The Process of Getting a Dental Implant

Oral health is vital and can affect the general health if not addressed. You are orally healthy when you are free from dental diseases or any pain in the face, throat, and mouth. Whenever you feel pain in your mouth, it transmits throughout your face, throat, and ears and this is why you should keep your oral health.

According to the WHO, more than 25% of adults above 65 years old have lost their teeth either by periodontal disease, trauma or dental caries. Extracting a decayed tooth doesn’t necessarily solve the problem, but it gives birth to another defect. How is that?

Before you know the treatment of tooth loss it is crucial you understand how it can influence oral health on the negative side.

Effects of Tooth Loss on Oral Health

When you think you have gotten rid of the tooth that has given you endless pain something else starts to happen with your other teeth. Here are some of the effects of a lost tooth.

  • After a tooth is lost, the other teeth begin to shift towards the gap left by the lost tooth. It is natural for them to act in this manner since there was a tooth in the space that prevented them from moving. The shifting of teeth eventually causes misalignment which will affect the way you chew food.
  • Tooth roots stimulate the jaw bone to regenerate, and when there is an extraction of a tooth, there is no stimulation to the bone and this results in wearing down of the jaw bone where the lost tooth was based.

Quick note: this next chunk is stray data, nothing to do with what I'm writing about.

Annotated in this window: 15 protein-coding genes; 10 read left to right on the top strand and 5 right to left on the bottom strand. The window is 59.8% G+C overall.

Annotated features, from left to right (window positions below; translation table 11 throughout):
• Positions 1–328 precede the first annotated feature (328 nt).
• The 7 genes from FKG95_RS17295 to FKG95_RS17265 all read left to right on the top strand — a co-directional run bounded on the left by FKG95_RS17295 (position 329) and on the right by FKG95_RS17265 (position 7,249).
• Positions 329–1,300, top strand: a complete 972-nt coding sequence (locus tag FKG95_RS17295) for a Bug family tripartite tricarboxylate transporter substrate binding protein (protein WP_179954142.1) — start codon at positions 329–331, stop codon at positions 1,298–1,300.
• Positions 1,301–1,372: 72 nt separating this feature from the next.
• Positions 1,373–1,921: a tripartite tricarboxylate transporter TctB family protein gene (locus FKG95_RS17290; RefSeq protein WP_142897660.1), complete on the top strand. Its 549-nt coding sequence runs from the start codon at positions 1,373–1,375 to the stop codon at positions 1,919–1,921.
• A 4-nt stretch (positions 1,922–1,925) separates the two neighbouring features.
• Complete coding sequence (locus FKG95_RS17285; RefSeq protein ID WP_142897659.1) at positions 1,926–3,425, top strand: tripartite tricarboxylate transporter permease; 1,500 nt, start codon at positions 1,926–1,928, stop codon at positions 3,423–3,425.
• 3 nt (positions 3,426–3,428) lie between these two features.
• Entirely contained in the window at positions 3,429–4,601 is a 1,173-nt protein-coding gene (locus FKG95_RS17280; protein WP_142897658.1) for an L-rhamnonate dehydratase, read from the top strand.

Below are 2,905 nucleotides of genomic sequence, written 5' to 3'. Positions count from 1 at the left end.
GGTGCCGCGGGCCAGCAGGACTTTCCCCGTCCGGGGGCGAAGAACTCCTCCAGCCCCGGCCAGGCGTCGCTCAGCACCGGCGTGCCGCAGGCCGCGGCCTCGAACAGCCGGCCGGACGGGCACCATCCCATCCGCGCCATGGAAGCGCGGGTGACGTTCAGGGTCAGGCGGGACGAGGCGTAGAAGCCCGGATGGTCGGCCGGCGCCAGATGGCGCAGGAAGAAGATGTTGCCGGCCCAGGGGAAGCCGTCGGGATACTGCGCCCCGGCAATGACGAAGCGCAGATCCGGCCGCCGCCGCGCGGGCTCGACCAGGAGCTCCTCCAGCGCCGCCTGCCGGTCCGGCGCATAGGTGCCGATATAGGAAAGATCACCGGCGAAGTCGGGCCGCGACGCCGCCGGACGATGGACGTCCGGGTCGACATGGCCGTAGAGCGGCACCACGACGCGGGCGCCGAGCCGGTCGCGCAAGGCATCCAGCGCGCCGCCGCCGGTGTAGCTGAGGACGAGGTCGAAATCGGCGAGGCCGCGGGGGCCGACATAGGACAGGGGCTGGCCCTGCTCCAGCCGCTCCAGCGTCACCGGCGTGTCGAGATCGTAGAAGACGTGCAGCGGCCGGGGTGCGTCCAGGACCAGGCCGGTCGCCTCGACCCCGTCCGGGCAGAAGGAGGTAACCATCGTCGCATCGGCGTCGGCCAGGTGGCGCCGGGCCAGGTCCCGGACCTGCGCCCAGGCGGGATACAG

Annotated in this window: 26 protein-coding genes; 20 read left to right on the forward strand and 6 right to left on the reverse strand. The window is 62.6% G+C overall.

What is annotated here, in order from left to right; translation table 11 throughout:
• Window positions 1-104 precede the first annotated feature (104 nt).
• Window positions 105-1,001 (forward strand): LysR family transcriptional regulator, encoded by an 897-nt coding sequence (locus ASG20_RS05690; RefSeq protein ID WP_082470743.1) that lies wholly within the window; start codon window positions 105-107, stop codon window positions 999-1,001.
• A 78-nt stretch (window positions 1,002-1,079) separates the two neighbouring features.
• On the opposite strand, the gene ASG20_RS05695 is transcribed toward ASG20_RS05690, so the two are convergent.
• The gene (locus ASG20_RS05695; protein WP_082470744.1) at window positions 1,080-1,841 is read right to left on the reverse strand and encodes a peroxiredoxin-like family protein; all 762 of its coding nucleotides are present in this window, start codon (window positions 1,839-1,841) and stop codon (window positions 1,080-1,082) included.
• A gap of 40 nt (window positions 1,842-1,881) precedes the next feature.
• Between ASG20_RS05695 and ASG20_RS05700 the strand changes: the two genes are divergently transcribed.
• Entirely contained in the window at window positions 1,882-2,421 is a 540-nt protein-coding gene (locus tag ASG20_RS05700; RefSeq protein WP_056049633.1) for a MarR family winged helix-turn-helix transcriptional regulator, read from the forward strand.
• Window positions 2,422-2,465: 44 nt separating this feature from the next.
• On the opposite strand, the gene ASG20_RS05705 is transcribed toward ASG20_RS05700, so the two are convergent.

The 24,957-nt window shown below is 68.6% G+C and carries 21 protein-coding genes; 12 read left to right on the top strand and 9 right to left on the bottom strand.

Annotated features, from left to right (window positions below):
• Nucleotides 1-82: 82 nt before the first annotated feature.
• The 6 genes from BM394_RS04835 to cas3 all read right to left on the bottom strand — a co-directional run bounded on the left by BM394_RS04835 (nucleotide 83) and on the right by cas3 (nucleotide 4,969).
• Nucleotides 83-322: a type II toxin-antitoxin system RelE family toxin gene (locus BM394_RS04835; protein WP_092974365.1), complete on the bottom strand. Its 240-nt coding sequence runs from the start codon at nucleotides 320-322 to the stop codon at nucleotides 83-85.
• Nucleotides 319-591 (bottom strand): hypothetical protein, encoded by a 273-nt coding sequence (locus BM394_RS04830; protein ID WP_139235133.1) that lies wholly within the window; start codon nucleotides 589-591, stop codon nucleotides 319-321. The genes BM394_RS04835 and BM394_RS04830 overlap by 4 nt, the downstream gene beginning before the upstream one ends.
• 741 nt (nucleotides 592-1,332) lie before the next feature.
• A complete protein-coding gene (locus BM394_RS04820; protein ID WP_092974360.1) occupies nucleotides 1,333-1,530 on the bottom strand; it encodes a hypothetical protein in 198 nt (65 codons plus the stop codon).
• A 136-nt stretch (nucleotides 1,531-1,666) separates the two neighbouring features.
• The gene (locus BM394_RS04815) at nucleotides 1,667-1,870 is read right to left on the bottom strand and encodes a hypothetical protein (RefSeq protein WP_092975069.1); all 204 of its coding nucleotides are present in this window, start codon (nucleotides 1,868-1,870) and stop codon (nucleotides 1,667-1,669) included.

• Your facial appearance is also affected, and you start aging early. When the jaw bone wears down and deteriorates, the cheeks start caving towards the mouth and the chin sags. This leads to giving you an older appearance.

Ivory Dental adds, “Most people don’t realize that when your chew with your natural teeth you can generate 200 to 600 PSI (LBS per square inch) of biting pressure. About the best we can do with a denture is about 50 PSI. The effects of this is that the bone resorbs in conventional denture patients (thus the squished face look) over time because there is so little functional load. Implants allow us to now return to that 200 to 600 PSI, and we dramatically reduce the subsequent bone loss.”

How to Prevent the Effects of Tooth Loss

The good news though is you can avoid these effects from happening by having a dental implant. A dental implant is the surgical placement of artificial root on or in the jaw bone to replace the lost natural root.

A dental implant is made of titanium, a material that has been tested and proven to be safe and effective in preventing the effects of tooth loss from happening. Titanium behaves precisely like the natural tooth root, by stimulating regeneration of the jaw bone which later integrates with it making it permanent.

The process of implant and jaw bone integrating is known as osseointegration.

The Process of Dental Implant

Before the actual dental implant procedure begins, there are some processes you will go through to qualify as the right candidate for the process.


The dentist will need to look at the space where the missing tooth once was and determine there are no shifting teeth. In case the teeth have started shifting it means you’ll need braces to move them back to their original positions.